Plan for new ‘teenage call-up’

Plan for new ‘teenage call-up’
The head of the government’s taskforce on social cohesion has suggested that all teenagers should carry out community service to bring those of different backgrounds together and forge a common identity.
Darra Singh, chief executive of Ealing Council, west London, and chair of the Commission on Integration and Cohesion, called for a debate on the issue, however Terry Ryall, chief executive of youth volunteering charity ‘v’ said he opposed compulsion.
Source:- The Observer Sunday 10 June 2007 page 2

700,000 elderly people ‘are being abused’
More than 700,000 elderly people are being subjected to abuse, according to the results of the first investigation for a decade into the abuse of older people.
The study, funded by Comic Relief and by the King’s Institute of Gerontology in London, found high levels of neglect, verbal assaults and behaviour that strips people of their self-esteem.
Following the report, care services minister Ivan Lewis called for a “fresh look at the whole adult protection regime” to give it the same status as child protection.
Source:- The Observer Sunday 10 June 2007 page 3
Rap lyrics blamed for black violence
The home affairs select committee will this week call for more early intervention services to prevent violence within black communities in Britain.
It will call for action on deprivation, single-parent families and positive male role models for young black people.
Source:- The Observer Sunday 10 June 2007 page 17
Dangerous patients left to roam free because of shortage of police
Approved social workers claim mental health patients are not being detained because of a shortage of police, even when they have made threats to others.
The Approved Social Workers Leads Network also cited shortages of ambulances and hospital beds as causes of delays, in a report to MPs.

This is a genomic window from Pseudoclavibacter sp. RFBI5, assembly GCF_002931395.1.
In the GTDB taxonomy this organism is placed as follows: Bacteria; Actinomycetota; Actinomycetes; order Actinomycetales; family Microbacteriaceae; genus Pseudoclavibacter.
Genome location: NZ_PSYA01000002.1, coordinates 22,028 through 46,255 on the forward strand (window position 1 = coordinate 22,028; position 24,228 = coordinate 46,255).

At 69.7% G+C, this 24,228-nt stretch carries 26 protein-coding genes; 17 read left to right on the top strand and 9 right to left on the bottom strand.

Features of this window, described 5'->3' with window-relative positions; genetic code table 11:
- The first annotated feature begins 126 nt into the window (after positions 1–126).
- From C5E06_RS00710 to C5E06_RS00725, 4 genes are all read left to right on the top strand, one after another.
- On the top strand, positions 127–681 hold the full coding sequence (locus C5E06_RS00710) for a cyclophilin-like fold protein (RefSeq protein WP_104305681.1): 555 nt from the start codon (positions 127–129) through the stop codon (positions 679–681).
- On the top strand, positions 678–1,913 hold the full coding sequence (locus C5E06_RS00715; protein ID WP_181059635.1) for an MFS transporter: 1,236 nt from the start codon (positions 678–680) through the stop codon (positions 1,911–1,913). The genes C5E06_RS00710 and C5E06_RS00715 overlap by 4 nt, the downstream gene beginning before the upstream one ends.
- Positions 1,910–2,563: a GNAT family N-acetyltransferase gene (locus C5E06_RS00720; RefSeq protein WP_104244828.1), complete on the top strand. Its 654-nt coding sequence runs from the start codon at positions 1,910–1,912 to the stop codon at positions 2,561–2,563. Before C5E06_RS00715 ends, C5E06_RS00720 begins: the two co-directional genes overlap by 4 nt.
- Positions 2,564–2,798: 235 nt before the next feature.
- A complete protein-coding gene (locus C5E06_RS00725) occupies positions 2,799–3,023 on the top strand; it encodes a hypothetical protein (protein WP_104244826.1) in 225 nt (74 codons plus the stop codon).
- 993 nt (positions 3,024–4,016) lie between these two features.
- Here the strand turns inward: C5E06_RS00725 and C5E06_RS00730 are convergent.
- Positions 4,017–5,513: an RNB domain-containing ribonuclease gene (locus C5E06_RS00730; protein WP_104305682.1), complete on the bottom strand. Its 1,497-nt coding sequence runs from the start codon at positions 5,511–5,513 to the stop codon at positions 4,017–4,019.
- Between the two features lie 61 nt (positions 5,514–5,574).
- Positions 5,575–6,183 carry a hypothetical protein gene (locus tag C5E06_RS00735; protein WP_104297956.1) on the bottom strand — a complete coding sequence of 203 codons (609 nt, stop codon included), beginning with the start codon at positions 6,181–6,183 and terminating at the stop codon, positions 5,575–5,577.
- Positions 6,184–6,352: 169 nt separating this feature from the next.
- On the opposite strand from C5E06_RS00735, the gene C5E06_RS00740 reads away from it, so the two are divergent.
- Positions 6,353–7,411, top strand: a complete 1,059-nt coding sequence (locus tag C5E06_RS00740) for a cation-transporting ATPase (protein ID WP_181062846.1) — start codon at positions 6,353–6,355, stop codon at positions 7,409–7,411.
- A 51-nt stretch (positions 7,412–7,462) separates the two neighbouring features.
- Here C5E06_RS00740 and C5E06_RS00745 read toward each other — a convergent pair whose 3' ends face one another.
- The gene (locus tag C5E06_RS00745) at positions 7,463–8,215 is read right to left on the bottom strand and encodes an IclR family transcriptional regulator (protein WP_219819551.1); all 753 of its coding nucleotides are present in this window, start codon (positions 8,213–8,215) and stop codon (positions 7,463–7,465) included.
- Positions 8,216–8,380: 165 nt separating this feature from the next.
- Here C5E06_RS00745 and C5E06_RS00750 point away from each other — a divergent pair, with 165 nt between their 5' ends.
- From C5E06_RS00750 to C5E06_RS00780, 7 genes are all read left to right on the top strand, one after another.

Source:- The Sunday Telegraph 10 June 2007 page 10
Drug mother has all 14 children taken into care
A pioneering court in London will help try and keep parents who abuse substances and their children together by providing mentoring services to parents and forcing them to seek treatment.
Judge Nick Crichton said there was a growing problem of parental drug addiction and cited the phenomenon of mothers who have their children taken into care embarking on a stream of replacement pregnancies to fill the emotional void.
She said one mother had had all 14 of her children taken into care.
Source:- The Sunday Times Sunday 10 June 2007 page 6

‘Monitor perverts’ for Sarah

The government is expected to announce proposals this week for parents to be able to check whether people who have unsupervised access to their children are sex offenders.

Under the proposals, mothers will be able to gain information about whether new partners are sex offenders.

Source:- The Sun Monday 11 June 2007 page 4

Treatment ‘should not try to stop people who self-harm’

Treatment seeking to minimise the harm people who self-harm do to themselves rather than preventing it altogether is being piloted in the North West.

Consultant clinical psychologist Sam Wener’s techniques, which include providing some patients with “safe cutting kits”, are based on the belief that traditional approaches, which include removing all harmful objects, are counterproductive.